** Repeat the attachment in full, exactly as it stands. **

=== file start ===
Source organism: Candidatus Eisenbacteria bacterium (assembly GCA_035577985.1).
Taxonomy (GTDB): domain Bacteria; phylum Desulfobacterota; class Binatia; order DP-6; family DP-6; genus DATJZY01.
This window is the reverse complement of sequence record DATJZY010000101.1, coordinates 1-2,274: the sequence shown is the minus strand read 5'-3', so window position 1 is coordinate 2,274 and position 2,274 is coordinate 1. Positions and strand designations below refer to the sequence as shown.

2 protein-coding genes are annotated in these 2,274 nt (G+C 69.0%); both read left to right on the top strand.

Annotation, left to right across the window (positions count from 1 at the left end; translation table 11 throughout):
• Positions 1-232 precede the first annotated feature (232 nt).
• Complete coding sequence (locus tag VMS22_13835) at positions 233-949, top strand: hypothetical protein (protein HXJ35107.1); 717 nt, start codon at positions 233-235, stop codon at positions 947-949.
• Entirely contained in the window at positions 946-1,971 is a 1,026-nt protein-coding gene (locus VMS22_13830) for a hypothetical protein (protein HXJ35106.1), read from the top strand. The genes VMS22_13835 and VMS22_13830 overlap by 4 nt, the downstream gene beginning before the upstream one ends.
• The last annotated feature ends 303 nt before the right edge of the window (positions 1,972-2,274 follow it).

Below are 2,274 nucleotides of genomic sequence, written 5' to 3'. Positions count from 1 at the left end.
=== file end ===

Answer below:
Source organism: Candidatus Eisenbacteria bacterium (assembly GCA_035577985.1).
Taxonomy (GTDB): domain Bacteria; phylum Desulfobacterota; class Binatia; order DP-6; family DP-6; genus DATJZY01.
This window is the reverse complement of sequence record DATJZY010000101.1, coordinates 1-2,274: the sequence shown is the minus strand read 5'-3', so window position 1 is coordinate 2,274 and position 2,274 is coordinate 1. Positions and strand designations below refer to the sequence as shown.

2 protein-coding genes are annotated in these 2,274 nt (G+C 69.0%); both read left to right on the top strand.

Annotation, left to right across the window (positions count from 1 at the left end; translation table 11 throughout):
• Positions 1-232 precede the first annotated feature (232 nt).
• Complete coding sequence (locus tag VMS22_13835) at positions 233-949, top strand: hypothetical protein (protein HXJ35107.1); 717 nt, start codon at positions 233-235, stop codon at positions 947-949.
• Entirely contained in the window at positions 946-1,971 is a 1,026-nt protein-coding gene (locus VMS22_13830) for a hypothetical protein (protein HXJ35106.1), read from the top strand. The genes VMS22_13835 and VMS22_13830 overlap by 4 nt, the downstream gene beginning before the upstream one ends.
• The last annotated feature ends 303 nt before the right edge of the window (positions 1,972-2,274 follow it).

Below are 2,274 nucleotides of genomic sequence, written 5' to 3'. Positions count from 1 at the left end.